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Publisher's Summary

The writings that make up the New Testament stand at the very foundation of Christianity. But while Matthew, Mark, Luke, John, and the other books of the New Testament are known to almost everyone, the writings that Christians produced in the decades that followed these earliest compositions remain shrouded in virtual anonymity. Who were the Apostolic Fathers? Why were they given that name? And what windows into the shaping of Christianity's canon, church hierarchy, and creed are opened for us with an understanding of works that include the letters of 1 Clement or Ignatius, the Didache of the Apostles, or the Letter to Diognetus?
These 24 lectures introduce what is considered the most important collection of post-New Testament writings. Although largely unknown and unread, these writings provide a treasure trove of insights into Christianity, and they are crucial to understanding the development of a religion that was shaped largely outside the pages of the New Testament itself.
From the struggle for power and the beginnings of church hierarchy to electrifying 19th-century discoveries, this course is an extremely useful addition to the shelves of anyone who is fascinated by the history of ancient Christianity and its evolution into the dominant religion it is today.
PLEASE NOTE: When you purchase this title, the accompanying reference material will be available in your Library section along with the audio.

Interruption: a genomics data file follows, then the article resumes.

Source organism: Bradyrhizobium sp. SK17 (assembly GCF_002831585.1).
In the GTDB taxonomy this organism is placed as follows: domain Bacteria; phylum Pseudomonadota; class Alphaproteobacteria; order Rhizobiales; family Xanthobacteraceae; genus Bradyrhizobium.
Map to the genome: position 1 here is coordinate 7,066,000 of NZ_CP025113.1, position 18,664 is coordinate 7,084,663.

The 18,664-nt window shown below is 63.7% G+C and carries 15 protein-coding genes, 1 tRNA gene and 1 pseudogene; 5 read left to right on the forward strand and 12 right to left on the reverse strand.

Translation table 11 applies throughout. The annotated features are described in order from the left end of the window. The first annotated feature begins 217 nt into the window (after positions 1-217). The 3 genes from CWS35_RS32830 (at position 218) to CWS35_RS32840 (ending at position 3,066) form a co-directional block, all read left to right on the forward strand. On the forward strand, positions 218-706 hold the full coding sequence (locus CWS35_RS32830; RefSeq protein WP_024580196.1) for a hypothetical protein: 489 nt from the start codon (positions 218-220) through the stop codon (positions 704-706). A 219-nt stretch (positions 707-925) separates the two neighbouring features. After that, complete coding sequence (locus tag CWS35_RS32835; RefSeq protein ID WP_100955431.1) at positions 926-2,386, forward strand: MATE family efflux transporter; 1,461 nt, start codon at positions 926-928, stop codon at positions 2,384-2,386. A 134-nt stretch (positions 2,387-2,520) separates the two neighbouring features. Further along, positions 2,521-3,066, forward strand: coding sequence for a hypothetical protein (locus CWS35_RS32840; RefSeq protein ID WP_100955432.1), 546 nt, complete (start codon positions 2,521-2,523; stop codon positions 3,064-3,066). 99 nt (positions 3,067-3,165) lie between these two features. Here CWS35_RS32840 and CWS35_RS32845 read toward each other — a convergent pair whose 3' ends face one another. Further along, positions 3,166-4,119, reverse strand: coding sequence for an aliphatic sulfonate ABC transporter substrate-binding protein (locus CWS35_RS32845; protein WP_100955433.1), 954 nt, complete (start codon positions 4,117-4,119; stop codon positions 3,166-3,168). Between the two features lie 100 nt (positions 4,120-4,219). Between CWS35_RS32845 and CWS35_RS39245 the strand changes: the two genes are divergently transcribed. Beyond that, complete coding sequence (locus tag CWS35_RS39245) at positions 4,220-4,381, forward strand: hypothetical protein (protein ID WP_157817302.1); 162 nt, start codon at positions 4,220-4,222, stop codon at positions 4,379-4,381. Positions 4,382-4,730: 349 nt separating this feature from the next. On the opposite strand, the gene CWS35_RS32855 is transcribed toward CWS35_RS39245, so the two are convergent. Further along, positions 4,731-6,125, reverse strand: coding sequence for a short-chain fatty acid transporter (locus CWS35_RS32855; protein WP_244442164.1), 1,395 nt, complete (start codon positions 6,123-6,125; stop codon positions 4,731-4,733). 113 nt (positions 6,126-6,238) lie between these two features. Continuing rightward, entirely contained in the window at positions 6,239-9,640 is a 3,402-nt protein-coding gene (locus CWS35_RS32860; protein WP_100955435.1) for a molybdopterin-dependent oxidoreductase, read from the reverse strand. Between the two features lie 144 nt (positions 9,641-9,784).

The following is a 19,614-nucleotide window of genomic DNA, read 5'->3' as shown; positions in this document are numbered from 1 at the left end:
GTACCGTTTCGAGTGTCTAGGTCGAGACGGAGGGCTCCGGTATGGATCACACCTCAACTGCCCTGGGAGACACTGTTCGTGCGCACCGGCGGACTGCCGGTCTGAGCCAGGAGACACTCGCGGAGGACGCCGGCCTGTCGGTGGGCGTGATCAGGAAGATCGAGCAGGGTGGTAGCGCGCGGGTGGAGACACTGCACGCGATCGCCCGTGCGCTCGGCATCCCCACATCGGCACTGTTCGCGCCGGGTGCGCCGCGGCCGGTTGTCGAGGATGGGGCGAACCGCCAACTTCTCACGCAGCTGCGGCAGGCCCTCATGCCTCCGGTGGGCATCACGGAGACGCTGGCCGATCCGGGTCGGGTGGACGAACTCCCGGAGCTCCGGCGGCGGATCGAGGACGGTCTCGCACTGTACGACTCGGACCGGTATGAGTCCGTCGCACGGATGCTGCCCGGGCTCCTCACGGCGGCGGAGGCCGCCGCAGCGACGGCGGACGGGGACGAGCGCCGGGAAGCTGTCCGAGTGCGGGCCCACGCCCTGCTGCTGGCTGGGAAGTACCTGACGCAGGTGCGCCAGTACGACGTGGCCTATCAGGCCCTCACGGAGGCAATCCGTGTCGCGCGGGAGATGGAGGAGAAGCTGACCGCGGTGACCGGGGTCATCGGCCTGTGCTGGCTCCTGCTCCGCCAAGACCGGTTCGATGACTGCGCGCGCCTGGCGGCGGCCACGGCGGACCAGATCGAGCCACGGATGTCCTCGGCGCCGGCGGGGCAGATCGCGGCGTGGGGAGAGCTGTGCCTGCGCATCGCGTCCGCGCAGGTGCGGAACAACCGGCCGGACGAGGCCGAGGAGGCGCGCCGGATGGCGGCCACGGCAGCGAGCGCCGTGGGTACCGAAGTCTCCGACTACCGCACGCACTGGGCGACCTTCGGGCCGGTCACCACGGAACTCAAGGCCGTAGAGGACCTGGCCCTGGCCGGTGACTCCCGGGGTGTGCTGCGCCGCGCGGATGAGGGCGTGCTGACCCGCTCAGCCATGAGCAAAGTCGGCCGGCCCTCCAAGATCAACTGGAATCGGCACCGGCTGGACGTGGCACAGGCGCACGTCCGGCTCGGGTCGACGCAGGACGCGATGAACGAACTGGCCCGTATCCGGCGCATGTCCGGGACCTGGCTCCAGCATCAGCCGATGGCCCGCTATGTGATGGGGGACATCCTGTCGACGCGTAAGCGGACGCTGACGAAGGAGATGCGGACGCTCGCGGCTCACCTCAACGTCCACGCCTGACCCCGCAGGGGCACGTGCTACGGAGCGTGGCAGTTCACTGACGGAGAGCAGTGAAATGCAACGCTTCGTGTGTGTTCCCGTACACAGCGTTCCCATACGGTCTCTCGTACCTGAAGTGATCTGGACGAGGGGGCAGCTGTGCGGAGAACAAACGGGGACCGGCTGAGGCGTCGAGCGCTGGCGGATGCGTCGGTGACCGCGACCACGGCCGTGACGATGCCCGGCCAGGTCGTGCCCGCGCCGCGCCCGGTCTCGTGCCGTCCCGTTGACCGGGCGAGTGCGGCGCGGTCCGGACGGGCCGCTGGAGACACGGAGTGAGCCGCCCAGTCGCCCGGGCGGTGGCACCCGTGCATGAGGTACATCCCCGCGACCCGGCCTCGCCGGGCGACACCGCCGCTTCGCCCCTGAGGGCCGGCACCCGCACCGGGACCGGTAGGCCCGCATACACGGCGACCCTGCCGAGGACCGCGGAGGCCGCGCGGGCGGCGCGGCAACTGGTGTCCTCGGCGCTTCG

©2005 The Teaching Company, LLC (P)2005 The Great Courses
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Customer Reviews

Most Helpful

By Brandon on 11-11-15

Intriguing and engaging

I found this lecture series to be a really helpful guide into early Christianity in terms of development of doctrine, hierarchy, and the rise of orthodoxy. While he may challenge certain people's faith through the lecture, I think the work is in the end a growing experience for both the believer and nonbeliever.

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2 of 2 people found this review helpful

By Jacobus on 04-14-14

Typical Ehrmanish account of the Apostolic Fathers

Would you try another book from The Great Courses and/or Professor Bart D. Ehrman?

Definitely yes. I have tried a few Great Courses and found them to be very interesting and informative. I have read or listened almost all prof. Ehrman's popular books. At this point it feels that a lot of what he teaches is just presented in new packaging.

What aspect of Professor Bart D. Ehrman’s performance would you have changed?

I think he sometimes fall over his words and begins to 'uhm' especially when he says something that might be a bit controversial. It could be that speaking to an imaginative crowd could enhance his uncertainty.

Was After the New Testament: The Writings of the Apostolic Fathers worth the listening time?

Yes, though a lot seems to be ideas that I have come across in some of his other works. I hoped to learn more about the Apostolic Fathers than the brief summaries he would give of each book. That said, there are some very interesting comments and facts that made it worthwhile.

Any additional comments?

While not the best Great Courses lectures series, it is well worth the time to listen to.

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6 of 8 people found this review helpful

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